Macorina, the first woman driving in Cuba

Thursday, January 25th 2024. | Popular Traditions

Her scarf blowing with the salty breeze coming from the Malecón while she was driving her spectacular red car through the Prado Promenade and the inhabitants of Havana stared at her; it was the early 20th century. She was the first woman driving a vehicle in Cuba.

She was originally from Guanajay a town in the southern part of Havana and assumed prostitution as a way of living. Her wide brown eyes, her face scattered with moles and a daring short hair, remained in peoples minds. Her name was María Calvo Nodarse.

When she walked across the streets and the furtive glance of men followed her, provoking the scandalizing whisper of the ladies at that time. A night, when she was walking by the Louvre Street she got the nicknamed that made her famous: a young drunk man trying to compared her with the well known actress the Fornarina cried out: “there goes the duplicate of the Macorina!”.

The pedestrians assumed the mistake of the drunken man with joy and since then María lost her name. Many years afterwards the bis of a danzon made her immortal: “Ponme la mano aquí/ Macorina pon,/ Pon Macorina, pon.(Put your hand here Macorina. But the chance continued influencing Macorinas story. An accident made her well-known as an ultramodern and audacious woman. It is said that a worthy politician at that time hit her with his car provoking a minor permanent lameness.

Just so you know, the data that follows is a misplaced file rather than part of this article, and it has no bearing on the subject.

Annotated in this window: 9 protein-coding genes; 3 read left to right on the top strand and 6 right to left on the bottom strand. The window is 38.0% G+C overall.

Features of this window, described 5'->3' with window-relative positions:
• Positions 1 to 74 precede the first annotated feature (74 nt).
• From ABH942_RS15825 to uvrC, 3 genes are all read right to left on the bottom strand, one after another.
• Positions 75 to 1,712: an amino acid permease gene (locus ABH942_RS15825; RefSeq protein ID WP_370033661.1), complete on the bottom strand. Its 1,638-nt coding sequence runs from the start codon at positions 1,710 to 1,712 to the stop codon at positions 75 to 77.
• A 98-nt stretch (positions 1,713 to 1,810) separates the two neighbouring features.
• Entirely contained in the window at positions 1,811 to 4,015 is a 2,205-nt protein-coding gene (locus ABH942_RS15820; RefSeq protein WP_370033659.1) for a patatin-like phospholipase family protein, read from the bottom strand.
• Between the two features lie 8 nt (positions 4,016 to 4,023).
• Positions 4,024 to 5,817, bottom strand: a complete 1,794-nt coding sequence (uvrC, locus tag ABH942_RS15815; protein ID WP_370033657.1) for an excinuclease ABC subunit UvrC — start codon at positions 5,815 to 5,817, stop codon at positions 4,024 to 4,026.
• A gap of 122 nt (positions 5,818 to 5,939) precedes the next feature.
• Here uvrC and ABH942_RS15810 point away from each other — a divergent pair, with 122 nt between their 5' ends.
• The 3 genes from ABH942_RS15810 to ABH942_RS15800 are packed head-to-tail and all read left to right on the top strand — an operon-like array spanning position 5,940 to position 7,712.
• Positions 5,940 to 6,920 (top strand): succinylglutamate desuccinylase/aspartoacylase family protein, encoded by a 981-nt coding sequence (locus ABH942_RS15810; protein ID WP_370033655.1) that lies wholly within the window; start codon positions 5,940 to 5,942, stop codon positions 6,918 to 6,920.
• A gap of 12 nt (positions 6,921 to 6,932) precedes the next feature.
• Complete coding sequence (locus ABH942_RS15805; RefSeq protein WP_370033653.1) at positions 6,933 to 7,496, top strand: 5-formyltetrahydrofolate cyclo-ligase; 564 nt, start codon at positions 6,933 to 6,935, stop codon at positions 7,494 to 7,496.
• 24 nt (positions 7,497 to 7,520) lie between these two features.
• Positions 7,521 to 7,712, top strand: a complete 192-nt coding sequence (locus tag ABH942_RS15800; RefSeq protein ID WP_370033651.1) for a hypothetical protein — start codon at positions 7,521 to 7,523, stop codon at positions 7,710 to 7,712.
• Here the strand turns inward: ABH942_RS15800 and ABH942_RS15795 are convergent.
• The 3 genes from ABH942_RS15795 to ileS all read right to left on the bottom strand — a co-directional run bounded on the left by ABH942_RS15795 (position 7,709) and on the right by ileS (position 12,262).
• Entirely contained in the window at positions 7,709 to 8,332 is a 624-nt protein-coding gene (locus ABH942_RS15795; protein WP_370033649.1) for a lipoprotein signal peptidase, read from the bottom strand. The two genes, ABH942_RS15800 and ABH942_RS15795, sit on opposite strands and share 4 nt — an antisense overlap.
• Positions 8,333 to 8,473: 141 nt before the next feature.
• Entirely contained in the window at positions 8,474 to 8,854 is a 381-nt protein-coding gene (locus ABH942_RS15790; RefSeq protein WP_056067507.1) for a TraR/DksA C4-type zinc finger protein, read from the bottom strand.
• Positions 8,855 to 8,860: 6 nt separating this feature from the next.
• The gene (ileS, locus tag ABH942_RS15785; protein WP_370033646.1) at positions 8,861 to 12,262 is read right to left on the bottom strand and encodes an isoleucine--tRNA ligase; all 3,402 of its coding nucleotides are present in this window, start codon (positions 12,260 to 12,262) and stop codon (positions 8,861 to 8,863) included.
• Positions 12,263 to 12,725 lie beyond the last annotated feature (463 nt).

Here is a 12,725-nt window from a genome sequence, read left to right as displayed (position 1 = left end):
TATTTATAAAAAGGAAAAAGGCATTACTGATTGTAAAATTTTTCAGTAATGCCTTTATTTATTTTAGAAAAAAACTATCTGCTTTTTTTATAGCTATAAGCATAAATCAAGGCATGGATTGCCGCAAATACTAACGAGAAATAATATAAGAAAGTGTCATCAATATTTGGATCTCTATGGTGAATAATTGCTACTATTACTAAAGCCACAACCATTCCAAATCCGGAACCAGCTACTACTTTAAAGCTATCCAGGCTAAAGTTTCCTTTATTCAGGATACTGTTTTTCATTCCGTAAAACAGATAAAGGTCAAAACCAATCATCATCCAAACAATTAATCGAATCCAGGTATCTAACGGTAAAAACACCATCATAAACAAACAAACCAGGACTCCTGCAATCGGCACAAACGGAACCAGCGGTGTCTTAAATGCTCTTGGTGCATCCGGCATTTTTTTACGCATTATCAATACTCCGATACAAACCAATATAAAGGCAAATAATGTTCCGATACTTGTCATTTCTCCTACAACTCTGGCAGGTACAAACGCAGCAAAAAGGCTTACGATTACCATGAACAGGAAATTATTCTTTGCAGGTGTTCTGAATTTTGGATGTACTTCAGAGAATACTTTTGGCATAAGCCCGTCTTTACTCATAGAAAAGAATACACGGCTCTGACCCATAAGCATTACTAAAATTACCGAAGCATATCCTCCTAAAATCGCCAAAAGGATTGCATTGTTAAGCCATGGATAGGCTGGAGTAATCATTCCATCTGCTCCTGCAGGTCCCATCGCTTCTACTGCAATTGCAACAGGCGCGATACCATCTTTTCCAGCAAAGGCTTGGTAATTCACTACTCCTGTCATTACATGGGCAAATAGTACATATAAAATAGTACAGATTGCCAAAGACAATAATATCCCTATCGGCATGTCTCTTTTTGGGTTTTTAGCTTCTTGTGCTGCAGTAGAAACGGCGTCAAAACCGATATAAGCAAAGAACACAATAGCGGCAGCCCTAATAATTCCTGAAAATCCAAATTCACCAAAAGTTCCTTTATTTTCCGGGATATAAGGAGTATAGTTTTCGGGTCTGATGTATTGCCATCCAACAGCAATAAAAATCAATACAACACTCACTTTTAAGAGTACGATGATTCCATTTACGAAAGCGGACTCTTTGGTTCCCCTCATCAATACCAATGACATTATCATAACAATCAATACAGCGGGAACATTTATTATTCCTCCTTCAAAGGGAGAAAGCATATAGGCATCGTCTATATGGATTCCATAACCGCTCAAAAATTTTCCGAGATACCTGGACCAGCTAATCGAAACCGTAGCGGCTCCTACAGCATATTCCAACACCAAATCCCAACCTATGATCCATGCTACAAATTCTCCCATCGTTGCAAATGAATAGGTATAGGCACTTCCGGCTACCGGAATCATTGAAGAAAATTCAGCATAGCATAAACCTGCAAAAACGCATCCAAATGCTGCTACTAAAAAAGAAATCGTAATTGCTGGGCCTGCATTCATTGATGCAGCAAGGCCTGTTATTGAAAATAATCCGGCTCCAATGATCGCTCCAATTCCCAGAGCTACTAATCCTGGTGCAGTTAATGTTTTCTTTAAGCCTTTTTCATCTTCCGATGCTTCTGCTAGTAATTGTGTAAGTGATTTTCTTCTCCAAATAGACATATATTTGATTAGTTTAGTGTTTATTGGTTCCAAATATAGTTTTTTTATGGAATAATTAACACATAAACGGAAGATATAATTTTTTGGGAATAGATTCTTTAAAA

In retribution to the damage the men gave her an expensive car as a gift. She was 25 years old when she assumed the challenge to obtain a drivers licence, something restricted to mens world in that moment. She not only obtained the license, but also became a passionate driver.

Many of her lovers were important politicians and businessmen, so she got other new and more expensive cars, four houses, jewels, furs and travels to Paris. But, the economic crisis of the 30s ended all the opulence and extinguished the Macorina.

She had to sell al her properties, including the nine cars. Some people say they saw her giving jars to the church of Guanajay; some others remember her as the host of a dating house in Principe Street. She installed in a modest pension in Centro Habana at the end. She changed her daring garments by serious black skirt and white blouses.

That purified woman, in appearance was not Macorina anymore. Nowadays, only the lyrics of that spicy song remains, and not everybody dares to sing it out loud.

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